Monday, November 5, 2012
GENEALOGY & the World Wide Web
GENEALOGY AND THE WWW:
Online sites such as Ancestry.com are great for gathering information about your family lines. But be aware: everybody has a hidden desire to discover that they are progeny of royalty or otherwise famous ancestors! And, to be fair, if you are able to go back far enough in time, it may sometimes even be true. But here are a few tips to help prevent you from jumping to the wrong tree, so to speak:
1. Start with what you know from your parents and grandparents. Record it now. My mom and dad's oral histories have proven to be surprisingly accurate. But more importantly, they have also supplied the personal, humorous, tragic, or "unspoken" stories that have brought the past to life.
2. Once in America, our families typically settled in New England. Within a generation or two, however, they tended to migrate west -but only slightly so. Horace Greeley's "Go west, young man, go west" really did mean places like Michigan!
3. When I began my family research, it was a tedious and expensive process of contacting county clerks and requesting birth or death documents -one at a time. A 'shirt-tail' relative, Dan Houser, shared a great deal of information in the '80s and '90s about the Post family by searching long-abandoned cemeteries to find the facts as recorded on crumbling headstones. (By the way, his efforts contributed to the work of preservationists for Potter Cemetery, where Mom's ancestor and Michigan pioneer, Abraham Post's family are buried. http://monroe.lib.mi.us/community_info_ash_township_potter_cemetery.htm )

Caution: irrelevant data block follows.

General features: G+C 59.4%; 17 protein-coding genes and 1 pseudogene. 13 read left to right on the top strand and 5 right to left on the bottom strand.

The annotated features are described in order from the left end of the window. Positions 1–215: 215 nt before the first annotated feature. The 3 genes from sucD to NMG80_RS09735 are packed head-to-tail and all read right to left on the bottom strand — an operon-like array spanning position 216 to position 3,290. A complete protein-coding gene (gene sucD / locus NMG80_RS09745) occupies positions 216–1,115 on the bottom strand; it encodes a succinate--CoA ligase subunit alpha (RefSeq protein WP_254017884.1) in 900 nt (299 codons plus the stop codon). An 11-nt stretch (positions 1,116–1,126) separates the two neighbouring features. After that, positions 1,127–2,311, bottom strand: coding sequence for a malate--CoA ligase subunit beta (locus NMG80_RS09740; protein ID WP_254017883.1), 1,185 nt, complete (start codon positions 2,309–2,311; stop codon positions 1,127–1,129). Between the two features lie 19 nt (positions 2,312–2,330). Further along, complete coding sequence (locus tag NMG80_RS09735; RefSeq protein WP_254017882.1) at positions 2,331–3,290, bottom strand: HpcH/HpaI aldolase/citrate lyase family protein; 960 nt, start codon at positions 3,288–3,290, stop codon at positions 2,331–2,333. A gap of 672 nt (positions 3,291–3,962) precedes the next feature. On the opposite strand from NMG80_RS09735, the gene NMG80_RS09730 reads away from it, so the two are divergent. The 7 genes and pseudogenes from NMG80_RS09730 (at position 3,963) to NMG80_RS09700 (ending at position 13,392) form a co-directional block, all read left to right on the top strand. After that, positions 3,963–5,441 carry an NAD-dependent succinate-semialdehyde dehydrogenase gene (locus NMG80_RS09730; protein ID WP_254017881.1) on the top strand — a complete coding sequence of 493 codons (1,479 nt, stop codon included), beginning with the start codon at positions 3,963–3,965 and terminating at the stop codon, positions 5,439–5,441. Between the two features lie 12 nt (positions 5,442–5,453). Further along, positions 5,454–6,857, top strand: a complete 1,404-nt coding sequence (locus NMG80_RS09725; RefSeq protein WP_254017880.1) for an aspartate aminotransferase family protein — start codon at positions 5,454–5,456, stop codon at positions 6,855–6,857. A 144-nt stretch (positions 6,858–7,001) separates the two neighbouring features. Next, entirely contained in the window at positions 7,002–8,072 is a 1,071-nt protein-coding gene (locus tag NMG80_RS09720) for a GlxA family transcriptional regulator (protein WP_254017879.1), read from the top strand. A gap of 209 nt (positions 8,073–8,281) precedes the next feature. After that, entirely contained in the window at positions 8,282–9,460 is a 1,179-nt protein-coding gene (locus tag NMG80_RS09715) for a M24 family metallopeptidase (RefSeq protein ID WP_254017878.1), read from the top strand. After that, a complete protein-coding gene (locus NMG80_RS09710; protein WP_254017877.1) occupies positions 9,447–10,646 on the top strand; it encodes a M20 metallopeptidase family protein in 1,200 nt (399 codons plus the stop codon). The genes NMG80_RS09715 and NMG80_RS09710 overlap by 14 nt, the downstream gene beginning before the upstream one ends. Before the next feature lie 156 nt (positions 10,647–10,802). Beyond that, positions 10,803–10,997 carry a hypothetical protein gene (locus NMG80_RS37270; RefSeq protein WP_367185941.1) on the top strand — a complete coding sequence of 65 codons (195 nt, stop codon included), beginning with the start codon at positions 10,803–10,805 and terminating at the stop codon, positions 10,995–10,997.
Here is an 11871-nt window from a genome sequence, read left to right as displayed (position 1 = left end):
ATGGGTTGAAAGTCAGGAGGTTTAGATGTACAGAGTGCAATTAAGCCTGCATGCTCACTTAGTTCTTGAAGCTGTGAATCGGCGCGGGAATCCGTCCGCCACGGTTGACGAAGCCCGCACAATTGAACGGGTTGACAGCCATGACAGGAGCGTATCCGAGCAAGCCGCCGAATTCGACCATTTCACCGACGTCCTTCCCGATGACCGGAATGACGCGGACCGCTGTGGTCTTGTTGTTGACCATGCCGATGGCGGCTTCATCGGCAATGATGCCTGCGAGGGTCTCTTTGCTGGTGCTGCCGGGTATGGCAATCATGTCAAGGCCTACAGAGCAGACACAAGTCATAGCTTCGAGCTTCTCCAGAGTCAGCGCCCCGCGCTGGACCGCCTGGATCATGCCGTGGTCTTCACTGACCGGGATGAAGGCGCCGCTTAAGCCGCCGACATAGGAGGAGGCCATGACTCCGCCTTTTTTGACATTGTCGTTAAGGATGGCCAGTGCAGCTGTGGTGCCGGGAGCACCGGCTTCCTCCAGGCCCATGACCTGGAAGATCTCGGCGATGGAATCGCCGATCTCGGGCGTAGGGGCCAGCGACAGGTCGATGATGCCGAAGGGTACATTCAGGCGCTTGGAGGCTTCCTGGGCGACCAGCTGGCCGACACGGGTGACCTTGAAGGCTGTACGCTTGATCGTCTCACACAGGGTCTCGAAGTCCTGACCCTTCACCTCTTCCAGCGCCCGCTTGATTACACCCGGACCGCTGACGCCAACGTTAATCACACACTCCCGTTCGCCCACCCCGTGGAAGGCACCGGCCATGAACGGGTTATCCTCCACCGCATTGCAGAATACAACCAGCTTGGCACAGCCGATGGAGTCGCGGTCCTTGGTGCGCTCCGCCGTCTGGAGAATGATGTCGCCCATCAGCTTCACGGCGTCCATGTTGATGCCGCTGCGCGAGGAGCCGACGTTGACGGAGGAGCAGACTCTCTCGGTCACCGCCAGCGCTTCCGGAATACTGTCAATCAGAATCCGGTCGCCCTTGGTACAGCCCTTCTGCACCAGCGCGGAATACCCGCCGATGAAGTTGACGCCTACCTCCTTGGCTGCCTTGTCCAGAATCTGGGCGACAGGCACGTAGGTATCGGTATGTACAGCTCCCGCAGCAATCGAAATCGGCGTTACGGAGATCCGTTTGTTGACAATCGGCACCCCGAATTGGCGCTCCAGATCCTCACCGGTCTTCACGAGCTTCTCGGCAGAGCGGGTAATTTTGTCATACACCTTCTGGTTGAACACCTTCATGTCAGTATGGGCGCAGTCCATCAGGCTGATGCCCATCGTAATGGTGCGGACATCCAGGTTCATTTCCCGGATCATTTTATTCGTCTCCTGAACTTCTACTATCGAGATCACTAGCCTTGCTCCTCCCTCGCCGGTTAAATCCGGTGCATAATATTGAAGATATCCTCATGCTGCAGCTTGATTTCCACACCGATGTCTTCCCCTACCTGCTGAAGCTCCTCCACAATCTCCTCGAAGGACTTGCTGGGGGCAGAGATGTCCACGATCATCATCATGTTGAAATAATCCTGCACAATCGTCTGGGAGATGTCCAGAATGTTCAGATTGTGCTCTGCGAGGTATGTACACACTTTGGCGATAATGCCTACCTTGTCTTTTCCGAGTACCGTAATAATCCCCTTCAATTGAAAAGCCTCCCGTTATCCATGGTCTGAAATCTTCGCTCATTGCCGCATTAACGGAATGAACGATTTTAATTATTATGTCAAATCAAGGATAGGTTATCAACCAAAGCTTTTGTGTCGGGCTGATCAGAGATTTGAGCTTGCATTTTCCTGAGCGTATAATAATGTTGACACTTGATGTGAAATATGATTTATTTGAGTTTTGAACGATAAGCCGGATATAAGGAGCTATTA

4. If your own search efforts take you far enough into the past, you will often find that others have done 'the heavy lifting' for you with completed genealogies in place, going back to as far as recorded history allows. (I was able to ride one of our family lines back into the 900's!)
5. Although modern, lightning-speed technology allowed me to gather an enormous amount of data in a short amount of time, it soon became overwhelmingly "TMI" (too much information). So I had to refine my study -at least for now- to a manageable time frame going back to "The Great Migration." I hope you'll enjoy seeing where and how our family contributed to the creation of the United States of America.